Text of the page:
- 1 (abbreviation p) a small British coin and unit of money. There are 100 pence in one pound (£1). He had a few pennies in his pocket. That will be 45 pence, please. They cost 20p each.
- 2(abbreviation d) a British coin in use until 1971. There were twelve pennies in one shilling.
- 3 (North American English) a cent Word Origin Old English penig, penning of Germanic origin; related to Dutch penning, German Pfennig, perhaps also to the verb pawn and (with reference to shape) pan.Idioms all of the money We collected £700 and every penny went to charity. She’s on a high salary but I’m sure she deserves every penny. (saying) used to say that since you have started to do something, it is worth spending as much time or money as you need to in order to complete it no money at all It didn't cost a penny. He has never paid me a penny. She hasn’t got a penny to her name. (informal, especially British English) used to say that somebody has finally understood or realized something that they had not understood or realized before I had to explain the joke to her a couple of times before the penny dropped. (saying) used to ask somebody what they are thinking about (informal) to try to spend as little money as possible (old-fashioned) a lot of money I bet that cost you a pretty penny. (old-fashioned, British English) people say ‘spend a penny’ to avoid saying ‘use the toilet’ (informal) (of a person) to appear when they are not welcome or not wanted, especially when this happens regularly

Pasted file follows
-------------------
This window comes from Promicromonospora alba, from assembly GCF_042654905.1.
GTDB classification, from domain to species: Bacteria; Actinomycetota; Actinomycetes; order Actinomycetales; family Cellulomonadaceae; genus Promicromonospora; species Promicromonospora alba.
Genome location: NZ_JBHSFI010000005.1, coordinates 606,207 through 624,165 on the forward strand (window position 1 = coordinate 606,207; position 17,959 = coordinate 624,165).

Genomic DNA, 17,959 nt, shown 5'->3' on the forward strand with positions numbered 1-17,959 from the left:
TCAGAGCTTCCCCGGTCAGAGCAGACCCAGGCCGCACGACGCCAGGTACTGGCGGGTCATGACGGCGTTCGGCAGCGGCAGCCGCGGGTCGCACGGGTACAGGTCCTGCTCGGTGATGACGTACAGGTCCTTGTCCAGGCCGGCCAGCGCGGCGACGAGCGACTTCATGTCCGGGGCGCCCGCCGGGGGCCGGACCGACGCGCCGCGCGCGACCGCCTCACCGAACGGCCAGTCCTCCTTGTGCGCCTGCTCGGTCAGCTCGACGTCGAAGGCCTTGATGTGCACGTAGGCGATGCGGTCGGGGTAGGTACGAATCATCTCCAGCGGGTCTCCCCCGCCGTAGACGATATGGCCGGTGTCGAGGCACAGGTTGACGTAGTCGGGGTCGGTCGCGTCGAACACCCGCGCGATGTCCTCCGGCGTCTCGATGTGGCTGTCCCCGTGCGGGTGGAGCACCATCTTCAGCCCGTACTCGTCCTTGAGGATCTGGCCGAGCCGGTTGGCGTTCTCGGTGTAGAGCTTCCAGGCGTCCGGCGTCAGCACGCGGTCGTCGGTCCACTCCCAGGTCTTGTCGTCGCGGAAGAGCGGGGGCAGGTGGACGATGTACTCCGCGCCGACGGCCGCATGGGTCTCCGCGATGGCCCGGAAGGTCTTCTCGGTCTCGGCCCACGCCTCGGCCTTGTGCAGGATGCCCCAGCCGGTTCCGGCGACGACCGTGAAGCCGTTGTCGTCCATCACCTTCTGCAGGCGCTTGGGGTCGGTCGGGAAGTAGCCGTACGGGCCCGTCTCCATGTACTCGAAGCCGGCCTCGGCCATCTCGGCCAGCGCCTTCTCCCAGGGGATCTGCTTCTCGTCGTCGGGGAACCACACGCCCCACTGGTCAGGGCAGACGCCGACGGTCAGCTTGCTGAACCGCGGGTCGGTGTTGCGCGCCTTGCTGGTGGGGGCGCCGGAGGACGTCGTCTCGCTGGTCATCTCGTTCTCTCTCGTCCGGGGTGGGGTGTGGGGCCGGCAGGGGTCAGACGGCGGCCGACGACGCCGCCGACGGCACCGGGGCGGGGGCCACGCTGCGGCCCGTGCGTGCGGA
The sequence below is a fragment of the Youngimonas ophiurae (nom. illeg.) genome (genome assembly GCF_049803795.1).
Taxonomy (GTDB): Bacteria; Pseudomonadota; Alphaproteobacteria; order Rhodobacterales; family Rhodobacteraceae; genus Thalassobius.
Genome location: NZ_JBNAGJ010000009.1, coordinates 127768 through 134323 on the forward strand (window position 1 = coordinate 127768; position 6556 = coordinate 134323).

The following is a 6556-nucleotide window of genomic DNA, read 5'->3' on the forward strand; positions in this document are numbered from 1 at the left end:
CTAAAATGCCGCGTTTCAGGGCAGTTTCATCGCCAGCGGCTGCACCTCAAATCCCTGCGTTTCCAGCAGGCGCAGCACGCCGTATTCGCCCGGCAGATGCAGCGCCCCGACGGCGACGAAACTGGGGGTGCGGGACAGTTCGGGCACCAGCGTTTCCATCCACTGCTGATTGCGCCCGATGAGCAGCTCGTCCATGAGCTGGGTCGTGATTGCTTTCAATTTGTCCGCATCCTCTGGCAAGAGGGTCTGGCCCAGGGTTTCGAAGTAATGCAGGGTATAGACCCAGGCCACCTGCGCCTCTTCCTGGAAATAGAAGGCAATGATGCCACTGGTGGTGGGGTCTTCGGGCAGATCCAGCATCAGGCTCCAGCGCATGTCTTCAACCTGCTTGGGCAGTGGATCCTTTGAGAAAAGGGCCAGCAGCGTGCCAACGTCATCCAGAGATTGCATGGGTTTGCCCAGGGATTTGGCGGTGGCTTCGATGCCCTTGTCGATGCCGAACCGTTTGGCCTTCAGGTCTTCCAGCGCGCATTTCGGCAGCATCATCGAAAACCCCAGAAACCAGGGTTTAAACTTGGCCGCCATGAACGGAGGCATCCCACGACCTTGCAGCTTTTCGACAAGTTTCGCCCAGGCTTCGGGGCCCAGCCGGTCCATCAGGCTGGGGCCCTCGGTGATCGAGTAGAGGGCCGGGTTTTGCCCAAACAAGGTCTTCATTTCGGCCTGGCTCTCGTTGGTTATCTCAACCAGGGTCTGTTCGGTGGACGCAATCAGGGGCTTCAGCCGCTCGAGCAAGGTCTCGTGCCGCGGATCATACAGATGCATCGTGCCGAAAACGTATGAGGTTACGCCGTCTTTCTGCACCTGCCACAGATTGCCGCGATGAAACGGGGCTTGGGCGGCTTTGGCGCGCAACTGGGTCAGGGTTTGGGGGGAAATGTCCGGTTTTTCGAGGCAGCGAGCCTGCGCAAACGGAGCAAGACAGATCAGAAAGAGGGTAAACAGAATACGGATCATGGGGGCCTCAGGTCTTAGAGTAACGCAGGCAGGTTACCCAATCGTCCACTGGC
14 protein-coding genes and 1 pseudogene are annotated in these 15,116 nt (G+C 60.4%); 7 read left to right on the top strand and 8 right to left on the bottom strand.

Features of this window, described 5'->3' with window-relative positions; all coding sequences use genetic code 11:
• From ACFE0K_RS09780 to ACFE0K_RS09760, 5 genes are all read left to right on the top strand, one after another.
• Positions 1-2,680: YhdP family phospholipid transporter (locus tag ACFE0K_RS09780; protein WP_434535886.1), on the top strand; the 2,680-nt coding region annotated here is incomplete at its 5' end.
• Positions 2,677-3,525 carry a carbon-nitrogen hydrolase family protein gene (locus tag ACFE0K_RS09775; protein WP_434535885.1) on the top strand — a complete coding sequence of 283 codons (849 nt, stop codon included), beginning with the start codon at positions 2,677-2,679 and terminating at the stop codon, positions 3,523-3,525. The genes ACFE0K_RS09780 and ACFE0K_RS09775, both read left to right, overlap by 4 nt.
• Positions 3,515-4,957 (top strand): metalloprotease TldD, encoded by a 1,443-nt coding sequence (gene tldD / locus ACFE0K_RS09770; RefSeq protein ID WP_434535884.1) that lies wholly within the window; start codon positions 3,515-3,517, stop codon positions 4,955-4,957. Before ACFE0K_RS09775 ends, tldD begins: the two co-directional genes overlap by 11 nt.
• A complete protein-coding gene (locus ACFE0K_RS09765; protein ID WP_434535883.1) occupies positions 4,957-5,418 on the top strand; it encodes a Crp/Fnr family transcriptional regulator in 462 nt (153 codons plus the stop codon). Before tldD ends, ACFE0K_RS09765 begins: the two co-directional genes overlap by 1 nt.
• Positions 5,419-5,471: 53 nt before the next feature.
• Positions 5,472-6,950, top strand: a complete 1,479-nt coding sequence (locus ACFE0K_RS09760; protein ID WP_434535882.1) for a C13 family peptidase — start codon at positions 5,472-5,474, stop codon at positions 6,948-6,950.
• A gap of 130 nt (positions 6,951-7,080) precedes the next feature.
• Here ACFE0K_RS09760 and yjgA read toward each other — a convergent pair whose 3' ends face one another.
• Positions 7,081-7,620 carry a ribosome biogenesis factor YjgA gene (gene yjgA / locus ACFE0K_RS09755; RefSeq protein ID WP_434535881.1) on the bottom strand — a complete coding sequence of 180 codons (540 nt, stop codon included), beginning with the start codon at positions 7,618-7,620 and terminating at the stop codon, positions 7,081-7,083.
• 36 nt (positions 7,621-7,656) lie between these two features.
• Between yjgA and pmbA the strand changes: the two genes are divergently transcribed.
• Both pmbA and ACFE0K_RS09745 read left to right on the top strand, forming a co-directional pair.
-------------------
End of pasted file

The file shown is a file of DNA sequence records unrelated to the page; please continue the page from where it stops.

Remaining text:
very common and therefore not valuable Teachers of history are ten a penny.